Golf Etiquette on the Course

It’s important, when on the course, to be┬ápolite to other golfers. While most golf etiquette is simple common sense, the sad fact is that some people don’t understand, or just don’t care. Here are a few tips about how to behave while out on the golf course.

  • Always be patient, and treat other people on the course the way you’d like to be treated.
  • Silence is golden. Don’t make any loud noises. While it’s okay to speak in a normal tone, you should never laugh loudly or shout, even though you’re outdoors.
  • Arrive at your scheduled tee-off on time and prepared, so no one else has to wait.
  • Always be certain to check your ball number and marker to avoid confusion. This will also prevent you from accruing possible stroke penalties.
  • Never make a practice swing in the tee-off zone.
  • Don’t stand too close to any other player on any side. This way, others won’t have to avoid you while swinging.
  • Don’t talk, laugh, or make other noises while another player is making a shot.
  • Normally, the player who has the lowest handicap starts the game at the first tee. On other tees, it’s traditional for the player who had the best score from the previous hole to play the ball first.
  • Pay attention and be prepared to play your ball when it’s your turn. This avoids any delay in the game. You should also make sure you leave the tee immediately after your shot, and never stand or wait if it’s not necessary. This preserves game flow.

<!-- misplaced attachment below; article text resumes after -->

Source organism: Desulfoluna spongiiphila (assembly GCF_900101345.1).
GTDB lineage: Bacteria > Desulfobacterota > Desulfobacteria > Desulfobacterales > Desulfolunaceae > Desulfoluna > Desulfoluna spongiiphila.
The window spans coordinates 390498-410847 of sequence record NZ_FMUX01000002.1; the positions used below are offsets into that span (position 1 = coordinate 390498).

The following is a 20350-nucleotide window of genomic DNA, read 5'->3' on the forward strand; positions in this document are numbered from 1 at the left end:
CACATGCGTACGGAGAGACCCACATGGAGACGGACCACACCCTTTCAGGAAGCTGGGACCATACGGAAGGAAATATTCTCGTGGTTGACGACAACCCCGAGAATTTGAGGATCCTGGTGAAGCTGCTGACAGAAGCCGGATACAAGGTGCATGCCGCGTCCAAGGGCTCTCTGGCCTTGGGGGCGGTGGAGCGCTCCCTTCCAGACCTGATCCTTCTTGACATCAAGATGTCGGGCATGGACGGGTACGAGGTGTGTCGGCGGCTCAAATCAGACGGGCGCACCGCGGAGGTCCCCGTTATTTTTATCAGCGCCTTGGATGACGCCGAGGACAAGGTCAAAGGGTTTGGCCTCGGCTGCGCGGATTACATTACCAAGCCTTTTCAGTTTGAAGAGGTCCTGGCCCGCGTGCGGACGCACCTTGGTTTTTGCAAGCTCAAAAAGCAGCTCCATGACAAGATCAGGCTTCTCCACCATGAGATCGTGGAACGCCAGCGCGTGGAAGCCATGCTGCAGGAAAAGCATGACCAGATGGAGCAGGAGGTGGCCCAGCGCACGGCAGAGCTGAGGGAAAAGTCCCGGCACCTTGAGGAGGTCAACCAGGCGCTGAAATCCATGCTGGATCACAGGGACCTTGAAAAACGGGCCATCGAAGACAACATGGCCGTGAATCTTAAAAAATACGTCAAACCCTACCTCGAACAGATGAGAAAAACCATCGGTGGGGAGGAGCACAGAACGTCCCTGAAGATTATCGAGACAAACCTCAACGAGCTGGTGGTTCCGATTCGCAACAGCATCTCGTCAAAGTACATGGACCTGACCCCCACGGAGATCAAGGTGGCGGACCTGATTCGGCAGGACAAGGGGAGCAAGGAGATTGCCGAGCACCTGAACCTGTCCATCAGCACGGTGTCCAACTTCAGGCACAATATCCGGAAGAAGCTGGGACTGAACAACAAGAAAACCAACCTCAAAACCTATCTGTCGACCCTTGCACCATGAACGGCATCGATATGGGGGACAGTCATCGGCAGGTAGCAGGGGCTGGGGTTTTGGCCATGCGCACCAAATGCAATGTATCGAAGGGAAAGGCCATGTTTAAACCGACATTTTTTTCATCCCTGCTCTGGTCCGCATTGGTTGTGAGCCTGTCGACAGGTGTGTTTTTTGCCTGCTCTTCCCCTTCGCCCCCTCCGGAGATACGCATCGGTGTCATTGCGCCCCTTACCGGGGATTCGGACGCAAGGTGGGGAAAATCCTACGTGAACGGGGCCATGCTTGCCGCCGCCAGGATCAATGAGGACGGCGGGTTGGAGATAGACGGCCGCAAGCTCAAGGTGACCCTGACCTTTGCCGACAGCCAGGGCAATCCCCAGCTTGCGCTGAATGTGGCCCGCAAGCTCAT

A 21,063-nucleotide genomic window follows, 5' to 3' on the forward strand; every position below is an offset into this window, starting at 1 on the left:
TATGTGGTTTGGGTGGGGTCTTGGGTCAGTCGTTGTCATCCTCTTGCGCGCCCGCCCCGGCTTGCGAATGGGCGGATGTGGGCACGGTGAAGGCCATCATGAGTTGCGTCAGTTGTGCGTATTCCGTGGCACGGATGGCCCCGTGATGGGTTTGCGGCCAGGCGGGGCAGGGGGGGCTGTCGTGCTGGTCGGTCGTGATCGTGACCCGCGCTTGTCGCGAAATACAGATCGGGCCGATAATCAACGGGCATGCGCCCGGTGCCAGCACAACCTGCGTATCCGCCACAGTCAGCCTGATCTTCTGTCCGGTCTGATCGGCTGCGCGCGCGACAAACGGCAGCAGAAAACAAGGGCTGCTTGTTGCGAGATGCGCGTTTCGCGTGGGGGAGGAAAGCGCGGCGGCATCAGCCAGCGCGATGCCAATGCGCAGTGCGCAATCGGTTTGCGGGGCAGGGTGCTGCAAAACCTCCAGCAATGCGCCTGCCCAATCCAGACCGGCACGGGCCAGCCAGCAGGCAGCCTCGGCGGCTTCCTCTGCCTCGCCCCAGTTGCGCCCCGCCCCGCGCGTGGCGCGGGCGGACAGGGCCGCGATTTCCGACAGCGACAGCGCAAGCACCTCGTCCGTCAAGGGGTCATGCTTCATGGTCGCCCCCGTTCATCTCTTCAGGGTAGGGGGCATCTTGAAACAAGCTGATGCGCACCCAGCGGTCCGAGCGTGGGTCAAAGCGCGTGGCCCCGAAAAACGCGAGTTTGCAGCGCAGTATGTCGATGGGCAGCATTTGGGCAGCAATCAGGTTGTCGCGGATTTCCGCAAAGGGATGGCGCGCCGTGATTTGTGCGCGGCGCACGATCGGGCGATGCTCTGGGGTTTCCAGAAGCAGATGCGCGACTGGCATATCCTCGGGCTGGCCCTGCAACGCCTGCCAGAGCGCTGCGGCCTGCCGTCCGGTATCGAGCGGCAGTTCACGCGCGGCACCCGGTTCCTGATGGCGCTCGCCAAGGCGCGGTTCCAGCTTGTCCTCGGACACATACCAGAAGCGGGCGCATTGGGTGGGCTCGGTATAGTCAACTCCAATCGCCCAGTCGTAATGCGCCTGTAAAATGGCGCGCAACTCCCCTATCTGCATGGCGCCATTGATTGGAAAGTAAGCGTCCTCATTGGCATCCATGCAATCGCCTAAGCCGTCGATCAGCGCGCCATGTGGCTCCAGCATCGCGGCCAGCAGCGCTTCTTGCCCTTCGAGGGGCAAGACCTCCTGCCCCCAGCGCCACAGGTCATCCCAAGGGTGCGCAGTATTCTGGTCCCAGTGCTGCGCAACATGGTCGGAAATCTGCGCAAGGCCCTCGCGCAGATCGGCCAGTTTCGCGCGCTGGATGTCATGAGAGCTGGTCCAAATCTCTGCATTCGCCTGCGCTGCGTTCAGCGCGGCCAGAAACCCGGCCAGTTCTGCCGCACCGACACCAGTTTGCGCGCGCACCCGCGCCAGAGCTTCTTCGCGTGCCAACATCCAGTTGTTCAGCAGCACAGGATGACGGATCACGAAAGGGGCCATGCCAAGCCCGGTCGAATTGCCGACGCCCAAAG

• If other players intend to make their putts on any green in the neighborhood, don’t make your stroke. Likewise, don’t play a shot if any player in front of you could be hit by the ball.
  • Always replace divots and step them into place. Any damage caused by pitch marks, spikes, or other causes must be repaired immediately. After bunker play, use the rake, leaving the bunker in as good or better condition than you found it.
  • Never drive a golf cart or buggy over greens or tee-off areas, or through a sand bunker. Before putting, leave it beside the green, ideally in an area next to the next tee-off zone.
  • Pay attention to how your partners walk, and try to match your speed to theirs. Don’t walk too fast, or lag behind. Think about how best to play your ball while you’re walking to it, not after you get there. Also, try to pay attention to where your ball lands, and to where other players’ balls land. If someone else can’t find his or her ball, you can assist. If anyone has to look for a lost ball, invite the next party to follow through before you continue looking.
  • Remember that the ball that’s the longest distance from the hole has to be played first. Don’t step on other player’s putting lines, and mark your ball as soon as it lies on the green.
  • If you’re holding the flagstick, don’t stand too close to the hole. Avoid casting a shadow that might interfere with others’ play. Never stand too close to others when they want to take their putts, and avoid speaking while they play.
  • Avoid pulling the ball out of the hole with your putter. This can damage the hole. Instead, bend over and pick the ball up in your hand.
  • Never damage the green if at all possible. There should be no trace you were there when you leave. Replace flagsticks carefully, so as not to damage the hole.
  • Leave the green as quickly as you can. You can note your score while you’re waiting to tee-off on the next tee.


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